Having a fiber stash is a constant source of joy—unless you can’t find what you’re looking for. Spending hours searching for a braid or a fleece kills your energy and creativity. To make finding what you want a breeze, labeling your boxes, bags, and bins is key!
Designing Useful Labels
- Make the words big enough and readable from some distance.
- Put the most important information in the first line: breed, fiber prep, color, or project.
- Add more information, using smaller letters, in the next line. List information in order of importance.
- Shearing date
- Date of purchase
- Project ideas
- Fiber qualities (prep, soft/strong, clean/dirty)
- Be creative. Use a computer and printer or whatever art supplies you have on hand.
- Print labels made on your computer.
- Handwrite labels with markers, colored pencils, or watercolor paints.
- Try different fonts and lettering.
- Draw, paint, or make a little sketch.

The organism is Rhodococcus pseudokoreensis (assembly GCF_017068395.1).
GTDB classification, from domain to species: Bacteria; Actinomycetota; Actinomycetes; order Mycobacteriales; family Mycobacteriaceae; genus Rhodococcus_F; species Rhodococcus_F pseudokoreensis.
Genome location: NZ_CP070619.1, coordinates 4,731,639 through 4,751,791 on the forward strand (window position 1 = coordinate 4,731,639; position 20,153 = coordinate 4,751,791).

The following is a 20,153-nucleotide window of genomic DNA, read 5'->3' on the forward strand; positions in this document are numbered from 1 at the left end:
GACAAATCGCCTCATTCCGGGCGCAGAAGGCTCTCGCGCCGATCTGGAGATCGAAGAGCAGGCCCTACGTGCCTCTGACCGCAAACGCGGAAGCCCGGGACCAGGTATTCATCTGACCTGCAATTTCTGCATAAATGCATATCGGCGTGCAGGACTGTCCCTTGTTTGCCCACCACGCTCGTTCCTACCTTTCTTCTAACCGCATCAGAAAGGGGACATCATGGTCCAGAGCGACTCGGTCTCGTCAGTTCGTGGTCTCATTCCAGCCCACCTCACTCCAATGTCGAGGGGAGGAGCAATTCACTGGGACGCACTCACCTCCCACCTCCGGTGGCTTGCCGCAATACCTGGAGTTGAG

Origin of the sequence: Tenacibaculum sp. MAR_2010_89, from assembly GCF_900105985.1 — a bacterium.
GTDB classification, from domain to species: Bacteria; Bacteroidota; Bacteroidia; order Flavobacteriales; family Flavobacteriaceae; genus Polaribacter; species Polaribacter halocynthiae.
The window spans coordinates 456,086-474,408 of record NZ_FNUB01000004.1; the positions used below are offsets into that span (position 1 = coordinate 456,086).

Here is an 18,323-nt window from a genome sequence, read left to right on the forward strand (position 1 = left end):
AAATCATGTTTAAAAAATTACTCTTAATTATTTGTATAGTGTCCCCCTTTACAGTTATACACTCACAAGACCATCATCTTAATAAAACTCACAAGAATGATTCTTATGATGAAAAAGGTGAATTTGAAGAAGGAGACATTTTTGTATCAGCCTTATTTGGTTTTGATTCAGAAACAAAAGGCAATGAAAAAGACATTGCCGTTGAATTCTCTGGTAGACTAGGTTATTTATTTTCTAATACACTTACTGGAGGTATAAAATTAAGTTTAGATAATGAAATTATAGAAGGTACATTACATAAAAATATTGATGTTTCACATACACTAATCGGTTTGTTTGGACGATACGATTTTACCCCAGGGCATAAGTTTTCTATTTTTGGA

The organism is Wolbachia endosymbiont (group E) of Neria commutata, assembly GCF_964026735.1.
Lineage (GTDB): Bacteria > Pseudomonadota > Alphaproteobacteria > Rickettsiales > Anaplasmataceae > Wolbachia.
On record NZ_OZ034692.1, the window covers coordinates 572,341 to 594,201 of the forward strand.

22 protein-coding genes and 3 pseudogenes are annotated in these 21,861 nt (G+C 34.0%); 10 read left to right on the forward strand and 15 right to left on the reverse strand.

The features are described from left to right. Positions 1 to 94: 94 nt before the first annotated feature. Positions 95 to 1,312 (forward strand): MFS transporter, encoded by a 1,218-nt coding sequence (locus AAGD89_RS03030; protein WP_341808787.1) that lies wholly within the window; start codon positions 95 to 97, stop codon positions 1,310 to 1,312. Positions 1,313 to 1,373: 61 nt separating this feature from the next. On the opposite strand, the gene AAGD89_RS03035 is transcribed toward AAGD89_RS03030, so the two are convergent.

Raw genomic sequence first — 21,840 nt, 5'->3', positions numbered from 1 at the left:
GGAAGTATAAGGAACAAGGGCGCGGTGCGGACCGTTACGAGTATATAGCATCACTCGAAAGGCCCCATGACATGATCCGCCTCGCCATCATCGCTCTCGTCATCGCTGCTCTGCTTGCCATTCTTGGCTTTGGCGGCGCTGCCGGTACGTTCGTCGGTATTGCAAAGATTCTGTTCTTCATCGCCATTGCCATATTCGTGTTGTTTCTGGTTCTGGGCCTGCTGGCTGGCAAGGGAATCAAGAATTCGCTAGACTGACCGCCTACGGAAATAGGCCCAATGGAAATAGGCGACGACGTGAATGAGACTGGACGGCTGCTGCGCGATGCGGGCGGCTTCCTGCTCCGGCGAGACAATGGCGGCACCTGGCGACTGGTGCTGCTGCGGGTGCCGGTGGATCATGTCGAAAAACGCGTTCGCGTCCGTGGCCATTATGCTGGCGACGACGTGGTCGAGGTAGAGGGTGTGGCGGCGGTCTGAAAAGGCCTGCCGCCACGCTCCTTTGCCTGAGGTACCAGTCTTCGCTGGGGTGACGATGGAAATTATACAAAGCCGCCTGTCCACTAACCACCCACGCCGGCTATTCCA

- Take photos of what’s inside your bin or bag.
- Make the labels different to help you to identify quickly what is inside a container without opening it.
- Play with colors. Use the color of the fiber as a color for the label or the letters.
Don’t stress yourself out or make it a contest—make it a creative break. Take 10 minutes and create one label. Play and experiment. For example, use an index card for the label and a Sharpie for the first line, writing clear letters that are easy to read. Then, take another writing implement and add some more information. Just add the amount of detail that suits you and your stash. Maybe you have only 2 or 3 storage bins. If so, you may not need to add tons of details about the fiber. But if you have an attic or basement filled with fiber, you may want more information on the labels, reminding you of what is inside without having to open everything up.
Remember to make the labels distinguishable and recognizable. And most of all, have fun!
A. Sabine Schröder-Gravendyck D.V.M. makes her home on Germany’s North Sea coast where she works as a naturalist and educator in sustainability and ecology. She is always looking for new ways to help people merge their personal spaces with nature. You can find more about Sabine on her website, www.florafauna.pro.